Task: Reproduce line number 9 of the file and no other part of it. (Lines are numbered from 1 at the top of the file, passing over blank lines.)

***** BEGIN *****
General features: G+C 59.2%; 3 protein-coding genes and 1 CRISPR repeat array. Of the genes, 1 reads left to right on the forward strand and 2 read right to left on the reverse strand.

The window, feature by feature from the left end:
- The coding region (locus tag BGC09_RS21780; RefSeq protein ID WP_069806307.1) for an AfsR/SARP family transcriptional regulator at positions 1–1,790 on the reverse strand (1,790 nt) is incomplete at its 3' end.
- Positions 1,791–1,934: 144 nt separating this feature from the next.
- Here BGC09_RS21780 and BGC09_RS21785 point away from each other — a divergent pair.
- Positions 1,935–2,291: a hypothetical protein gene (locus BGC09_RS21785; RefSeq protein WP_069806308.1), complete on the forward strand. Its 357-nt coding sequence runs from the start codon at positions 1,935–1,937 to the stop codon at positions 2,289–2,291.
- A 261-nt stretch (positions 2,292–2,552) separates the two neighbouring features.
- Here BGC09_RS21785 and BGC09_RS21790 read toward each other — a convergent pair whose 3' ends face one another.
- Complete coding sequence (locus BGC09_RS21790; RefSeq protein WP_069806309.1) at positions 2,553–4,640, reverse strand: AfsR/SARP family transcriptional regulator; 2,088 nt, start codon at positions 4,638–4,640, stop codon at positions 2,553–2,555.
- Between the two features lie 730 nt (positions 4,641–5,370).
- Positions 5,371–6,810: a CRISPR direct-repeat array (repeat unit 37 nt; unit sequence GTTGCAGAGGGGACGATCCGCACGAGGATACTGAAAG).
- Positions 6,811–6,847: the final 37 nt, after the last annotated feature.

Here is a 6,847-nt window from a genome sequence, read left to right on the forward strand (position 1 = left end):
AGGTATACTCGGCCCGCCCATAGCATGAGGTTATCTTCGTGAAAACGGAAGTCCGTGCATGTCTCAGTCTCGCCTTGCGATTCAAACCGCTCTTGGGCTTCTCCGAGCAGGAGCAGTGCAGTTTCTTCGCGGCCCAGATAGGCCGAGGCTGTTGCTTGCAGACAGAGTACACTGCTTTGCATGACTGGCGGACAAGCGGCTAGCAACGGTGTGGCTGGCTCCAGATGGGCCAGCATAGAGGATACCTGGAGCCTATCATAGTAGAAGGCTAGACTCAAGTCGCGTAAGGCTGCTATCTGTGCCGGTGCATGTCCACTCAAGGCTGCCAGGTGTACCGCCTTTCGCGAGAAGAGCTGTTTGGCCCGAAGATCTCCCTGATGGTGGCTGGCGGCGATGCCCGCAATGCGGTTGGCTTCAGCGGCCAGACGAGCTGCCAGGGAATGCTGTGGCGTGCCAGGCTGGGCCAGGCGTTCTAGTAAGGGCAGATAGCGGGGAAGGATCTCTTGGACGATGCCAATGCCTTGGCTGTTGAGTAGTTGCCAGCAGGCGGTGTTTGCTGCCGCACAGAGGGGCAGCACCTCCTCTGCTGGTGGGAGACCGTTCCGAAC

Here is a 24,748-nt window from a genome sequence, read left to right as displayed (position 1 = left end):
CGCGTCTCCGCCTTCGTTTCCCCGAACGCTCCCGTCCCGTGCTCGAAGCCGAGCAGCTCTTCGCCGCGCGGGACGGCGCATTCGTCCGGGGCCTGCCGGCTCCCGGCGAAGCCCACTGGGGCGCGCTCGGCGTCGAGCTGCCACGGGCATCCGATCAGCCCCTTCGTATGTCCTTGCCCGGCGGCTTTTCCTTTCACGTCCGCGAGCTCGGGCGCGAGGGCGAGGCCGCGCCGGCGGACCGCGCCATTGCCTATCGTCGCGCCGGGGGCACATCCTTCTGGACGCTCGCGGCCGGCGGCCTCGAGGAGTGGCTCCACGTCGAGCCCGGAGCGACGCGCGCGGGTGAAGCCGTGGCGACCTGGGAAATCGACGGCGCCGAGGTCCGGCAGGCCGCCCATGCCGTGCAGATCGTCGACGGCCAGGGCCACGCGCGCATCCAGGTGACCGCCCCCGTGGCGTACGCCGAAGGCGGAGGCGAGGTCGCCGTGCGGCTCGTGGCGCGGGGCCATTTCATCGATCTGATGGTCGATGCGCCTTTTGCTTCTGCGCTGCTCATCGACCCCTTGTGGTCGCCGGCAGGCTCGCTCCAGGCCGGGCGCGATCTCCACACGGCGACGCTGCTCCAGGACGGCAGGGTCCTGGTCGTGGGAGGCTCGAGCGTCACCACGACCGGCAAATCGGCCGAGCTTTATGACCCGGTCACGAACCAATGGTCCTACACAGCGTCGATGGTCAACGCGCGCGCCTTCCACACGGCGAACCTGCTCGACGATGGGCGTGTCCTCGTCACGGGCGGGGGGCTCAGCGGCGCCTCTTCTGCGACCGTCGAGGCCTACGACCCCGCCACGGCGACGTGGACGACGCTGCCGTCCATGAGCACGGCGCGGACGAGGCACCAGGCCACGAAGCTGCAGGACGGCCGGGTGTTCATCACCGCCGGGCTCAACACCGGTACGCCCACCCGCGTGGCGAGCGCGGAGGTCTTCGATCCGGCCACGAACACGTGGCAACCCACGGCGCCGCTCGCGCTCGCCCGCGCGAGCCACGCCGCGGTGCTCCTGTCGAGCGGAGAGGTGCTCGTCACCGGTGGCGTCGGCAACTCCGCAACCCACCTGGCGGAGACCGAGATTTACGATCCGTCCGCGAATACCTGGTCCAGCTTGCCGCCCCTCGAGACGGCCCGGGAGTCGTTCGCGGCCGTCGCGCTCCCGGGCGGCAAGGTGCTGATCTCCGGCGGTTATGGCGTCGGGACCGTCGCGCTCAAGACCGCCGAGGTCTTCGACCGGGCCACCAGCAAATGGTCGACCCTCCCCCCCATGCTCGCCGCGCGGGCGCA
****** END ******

- Complete coding sequence (locus BGC09_RS21790; RefSeq protein WP_069806309.1) at positions 2,553–4,640, reverse strand: AfsR/SARP family transcriptional regulator; 2,088 nt, start codon at positions 4,638–4,640, stop codon at positions 2,553–2,555.